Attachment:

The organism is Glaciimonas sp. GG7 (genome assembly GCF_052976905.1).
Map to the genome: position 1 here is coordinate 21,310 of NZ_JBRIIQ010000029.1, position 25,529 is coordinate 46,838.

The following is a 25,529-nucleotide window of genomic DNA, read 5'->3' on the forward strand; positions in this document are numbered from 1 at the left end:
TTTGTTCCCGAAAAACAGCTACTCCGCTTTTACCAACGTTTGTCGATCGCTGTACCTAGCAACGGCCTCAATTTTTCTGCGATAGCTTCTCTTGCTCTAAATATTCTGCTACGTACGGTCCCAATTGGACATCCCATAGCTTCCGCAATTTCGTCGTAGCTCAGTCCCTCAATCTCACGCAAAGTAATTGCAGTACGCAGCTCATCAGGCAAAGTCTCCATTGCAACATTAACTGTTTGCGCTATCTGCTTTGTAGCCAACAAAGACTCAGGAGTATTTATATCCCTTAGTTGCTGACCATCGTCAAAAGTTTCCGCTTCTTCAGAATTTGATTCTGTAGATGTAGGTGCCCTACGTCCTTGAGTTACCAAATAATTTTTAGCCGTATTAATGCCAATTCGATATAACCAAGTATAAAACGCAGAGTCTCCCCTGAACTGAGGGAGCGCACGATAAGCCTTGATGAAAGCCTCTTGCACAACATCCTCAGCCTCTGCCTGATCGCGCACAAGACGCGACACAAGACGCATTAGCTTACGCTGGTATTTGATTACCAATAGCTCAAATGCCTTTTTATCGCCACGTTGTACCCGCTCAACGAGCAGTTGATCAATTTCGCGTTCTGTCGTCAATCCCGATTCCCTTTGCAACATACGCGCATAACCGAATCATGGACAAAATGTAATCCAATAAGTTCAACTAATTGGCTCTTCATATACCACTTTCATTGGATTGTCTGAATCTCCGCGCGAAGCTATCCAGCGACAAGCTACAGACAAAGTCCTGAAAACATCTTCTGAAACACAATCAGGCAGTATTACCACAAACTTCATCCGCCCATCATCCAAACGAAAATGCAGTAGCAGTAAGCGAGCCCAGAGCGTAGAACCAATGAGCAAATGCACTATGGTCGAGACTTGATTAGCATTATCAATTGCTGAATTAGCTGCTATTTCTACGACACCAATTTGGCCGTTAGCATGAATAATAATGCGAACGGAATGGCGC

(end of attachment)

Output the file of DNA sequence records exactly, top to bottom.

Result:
The organism is Glaciimonas sp. GG7 (genome assembly GCF_052976905.1).
Map to the genome: position 1 here is coordinate 21,310 of NZ_JBRIIQ010000029.1, position 25,529 is coordinate 46,838.

The following is a 25,529-nucleotide window of genomic DNA, read 5'->3' on the forward strand; positions in this document are numbered from 1 at the left end:
TTTGTTCCCGAAAAACAGCTACTCCGCTTTTACCAACGTTTGTCGATCGCTGTACCTAGCAACGGCCTCAATTTTTCTGCGATAGCTTCTCTTGCTCTAAATATTCTGCTACGTACGGTCCCAATTGGACATCCCATAGCTTCCGCAATTTCGTCGTAGCTCAGTCCCTCAATCTCACGCAAAGTAATTGCAGTACGCAGCTCATCAGGCAAAGTCTCCATTGCAACATTAACTGTTTGCGCTATCTGCTTTGTAGCCAACAAAGACTCAGGAGTATTTATATCCCTTAGTTGCTGACCATCGTCAAAAGTTTCCGCTTCTTCAGAATTTGATTCTGTAGATGTAGGTGCCCTACGTCCTTGAGTTACCAAATAATTTTTAGCCGTATTAATGCCAATTCGATATAACCAAGTATAAAACGCAGAGTCTCCCCTGAACTGAGGGAGCGCACGATAAGCCTTGATGAAAGCCTCTTGCACAACATCCTCAGCCTCTGCCTGATCGCGCACAAGACGCGACACAAGACGCATTAGCTTACGCTGGTATTTGATTACCAATAGCTCAAATGCCTTTTTATCGCCACGTTGTACCCGCTCAACGAGCAGTTGATCAATTTCGCGTTCTGTCGTCAATCCCGATTCCCTTTGCAACATACGCGCATAACCGAATCATGGACAAAATGTAATCCAATAAGTTCAACTAATTGGCTCTTCATATACCACTTTCATTGGATTGTCTGAATCTCCGCGCGAAGCTATCCAGCGACAAGCTACAGACAAAGTCCTGAAAACATCTTCTGAAACACAATCAGGCAGTATTACCACAAACTTCATCCGCCCATCATCCAAACGAAAATGCAGTAGCAGTAAGCGAGCCCAGAGCGTAGAACCAATGAGCAAATGCACTATGGTCGAGACTTGATTAGCATTATCAATTGCTGAATTAGCTGCTATTTCTACGACACCAATTTGGCCGTTAGCATGAATAATAATGCGAACGGAATGGCGC